There's a new version of the Payment Card Industry standard for network security -- PCI 3.0 -- out today from the group overseeing its publication, the PCI Security Standards Council.
What's new in PCI 3.0
If your organization accepts or processes payment cards, here's what's new that you need to know:
[ InfoWorld presents the Bossies 2013, the best open source software for security, data centers, clouds, and more. | Keep up with key security issues with InfoWorld's Security Adviser blog and Security Central newsletter. ]
1. Implement a method for penetration testing of the network segments used for storing or processing payment cards. This network area is called "PCI scope" in the jargon of PCI standards and compliance testing. According to council general manager Bob Russo, the idea is you have to "demonstrate evidence that the environment scoped as PCI is truly inaccessible to the rest of the network." He says this is a new requirement because there hasn't been enough testing of the internal network.
But the council doesn't plan to have a list of approved penetration-testing products or services for this because it's assumed that the organization can do this on its own. "This is something new and will require additional work from service providers and merchants," says Rodolphe Simonetti, managing director of Verizon's Card Industry Services. He says the aim of the PCI penetration testing is to "validate scope," and basically that could be done through white-hat hacking methods to see if it's possible to break in to a defined PCI network segment. Simonetti also notes that using point-to-point encryption is one way to define network "scope" and Verizon believes P2P encryption will play a larger role in the future, especially in mobile-payments processing.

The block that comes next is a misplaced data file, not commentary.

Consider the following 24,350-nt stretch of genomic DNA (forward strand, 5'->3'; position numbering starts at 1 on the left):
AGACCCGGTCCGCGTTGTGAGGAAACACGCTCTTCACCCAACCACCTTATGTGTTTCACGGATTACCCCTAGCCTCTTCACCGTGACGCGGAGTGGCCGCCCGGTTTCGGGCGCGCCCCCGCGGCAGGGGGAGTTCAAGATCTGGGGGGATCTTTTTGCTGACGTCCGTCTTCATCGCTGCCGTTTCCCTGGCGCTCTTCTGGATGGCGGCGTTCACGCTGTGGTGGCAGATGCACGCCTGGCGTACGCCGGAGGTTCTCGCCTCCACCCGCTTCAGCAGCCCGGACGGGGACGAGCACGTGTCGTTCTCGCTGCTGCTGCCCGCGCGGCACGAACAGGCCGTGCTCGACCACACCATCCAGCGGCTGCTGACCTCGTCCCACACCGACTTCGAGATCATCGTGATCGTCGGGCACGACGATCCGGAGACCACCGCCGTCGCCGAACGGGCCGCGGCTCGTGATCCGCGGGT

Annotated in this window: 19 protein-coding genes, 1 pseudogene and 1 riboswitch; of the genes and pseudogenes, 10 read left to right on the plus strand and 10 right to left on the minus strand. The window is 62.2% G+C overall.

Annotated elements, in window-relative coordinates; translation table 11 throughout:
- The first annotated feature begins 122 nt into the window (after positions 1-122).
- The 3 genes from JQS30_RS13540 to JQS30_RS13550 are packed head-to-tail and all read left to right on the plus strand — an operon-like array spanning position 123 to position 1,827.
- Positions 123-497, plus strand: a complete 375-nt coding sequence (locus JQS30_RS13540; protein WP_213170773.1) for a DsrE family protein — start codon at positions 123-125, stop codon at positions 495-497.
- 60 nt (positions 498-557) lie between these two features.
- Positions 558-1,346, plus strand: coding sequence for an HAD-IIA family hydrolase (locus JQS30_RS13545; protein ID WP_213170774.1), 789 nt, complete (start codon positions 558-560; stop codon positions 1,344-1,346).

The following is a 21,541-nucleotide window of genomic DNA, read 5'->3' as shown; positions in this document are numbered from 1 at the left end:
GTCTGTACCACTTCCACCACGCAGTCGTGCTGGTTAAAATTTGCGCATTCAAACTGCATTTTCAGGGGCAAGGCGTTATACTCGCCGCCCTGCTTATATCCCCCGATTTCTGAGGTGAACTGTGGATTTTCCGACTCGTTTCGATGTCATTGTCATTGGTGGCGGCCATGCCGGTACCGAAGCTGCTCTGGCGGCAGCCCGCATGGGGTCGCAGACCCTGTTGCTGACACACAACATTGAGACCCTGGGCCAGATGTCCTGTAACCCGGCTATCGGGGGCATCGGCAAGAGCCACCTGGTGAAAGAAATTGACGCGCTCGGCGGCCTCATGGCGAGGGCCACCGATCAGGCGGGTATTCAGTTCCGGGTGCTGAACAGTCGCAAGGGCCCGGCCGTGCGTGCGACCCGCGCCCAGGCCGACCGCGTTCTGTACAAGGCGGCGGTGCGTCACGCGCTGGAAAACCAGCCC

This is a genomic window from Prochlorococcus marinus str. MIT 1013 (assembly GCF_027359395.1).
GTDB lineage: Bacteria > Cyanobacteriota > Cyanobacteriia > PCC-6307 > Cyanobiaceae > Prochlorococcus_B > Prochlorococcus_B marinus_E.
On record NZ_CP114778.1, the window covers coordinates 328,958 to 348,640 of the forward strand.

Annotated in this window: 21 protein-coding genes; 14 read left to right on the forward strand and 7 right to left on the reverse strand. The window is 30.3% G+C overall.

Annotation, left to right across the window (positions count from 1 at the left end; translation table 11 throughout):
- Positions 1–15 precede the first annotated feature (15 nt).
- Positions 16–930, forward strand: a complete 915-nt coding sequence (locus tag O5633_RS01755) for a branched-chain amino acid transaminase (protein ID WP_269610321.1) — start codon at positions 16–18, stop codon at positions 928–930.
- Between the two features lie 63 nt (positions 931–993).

2. Physical security considerations related to payment-card data get more attention in PCI 3.0. Troy Leach, CTO at the council, says one new requirement involves "common-sense testing and looking for physical tampering of systems in the retail environment and face-to-face transactions." This especially pertains to physical point-of-sale systems, where recommendations are expected to be carried out to prevent card data being skimmed off by crooks. This might include things as simple as regularly looking at the point-of-sale device to see if it or connected wires have been tampered with. This goes for smaller as well as larger merchants, Troy points out. He adds that Qualified Security Assessors (QSA) that conduct formal assessments for purposes of PCI compliance can be expected to be asking in the future about what programs are in place to educate personnel about card skimming and fraud.